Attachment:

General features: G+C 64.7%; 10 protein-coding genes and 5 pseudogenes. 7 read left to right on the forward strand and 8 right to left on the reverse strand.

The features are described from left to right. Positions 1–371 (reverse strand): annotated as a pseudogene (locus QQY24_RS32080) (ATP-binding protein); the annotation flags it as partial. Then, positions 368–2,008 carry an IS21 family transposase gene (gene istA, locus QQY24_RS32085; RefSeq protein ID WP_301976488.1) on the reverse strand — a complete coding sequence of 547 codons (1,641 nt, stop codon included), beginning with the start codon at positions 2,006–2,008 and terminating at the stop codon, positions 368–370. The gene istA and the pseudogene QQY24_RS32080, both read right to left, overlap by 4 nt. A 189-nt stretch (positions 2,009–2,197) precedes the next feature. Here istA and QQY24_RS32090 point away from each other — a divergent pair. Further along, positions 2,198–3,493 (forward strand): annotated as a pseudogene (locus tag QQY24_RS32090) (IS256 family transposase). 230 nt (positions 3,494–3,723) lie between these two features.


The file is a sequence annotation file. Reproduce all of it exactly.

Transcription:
General features: G+C 64.7%; 10 protein-coding genes and 5 pseudogenes. 7 read left to right on the forward strand and 8 right to left on the reverse strand.

The features are described from left to right. Positions 1–371 (reverse strand): annotated as a pseudogene (locus QQY24_RS32080) (ATP-binding protein); the annotation flags it as partial. Then, positions 368–2,008 carry an IS21 family transposase gene (gene istA, locus QQY24_RS32085; RefSeq protein ID WP_301976488.1) on the reverse strand — a complete coding sequence of 547 codons (1,641 nt, stop codon included), beginning with the start codon at positions 2,006–2,008 and terminating at the stop codon, positions 368–370. The gene istA and the pseudogene QQY24_RS32080, both read right to left, overlap by 4 nt. A 189-nt stretch (positions 2,009–2,197) precedes the next feature. Here istA and QQY24_RS32090 point away from each other — a divergent pair. Further along, positions 2,198–3,493 (forward strand): annotated as a pseudogene (locus tag QQY24_RS32090) (IS256 family transposase). 230 nt (positions 3,494–3,723) lie between these two features.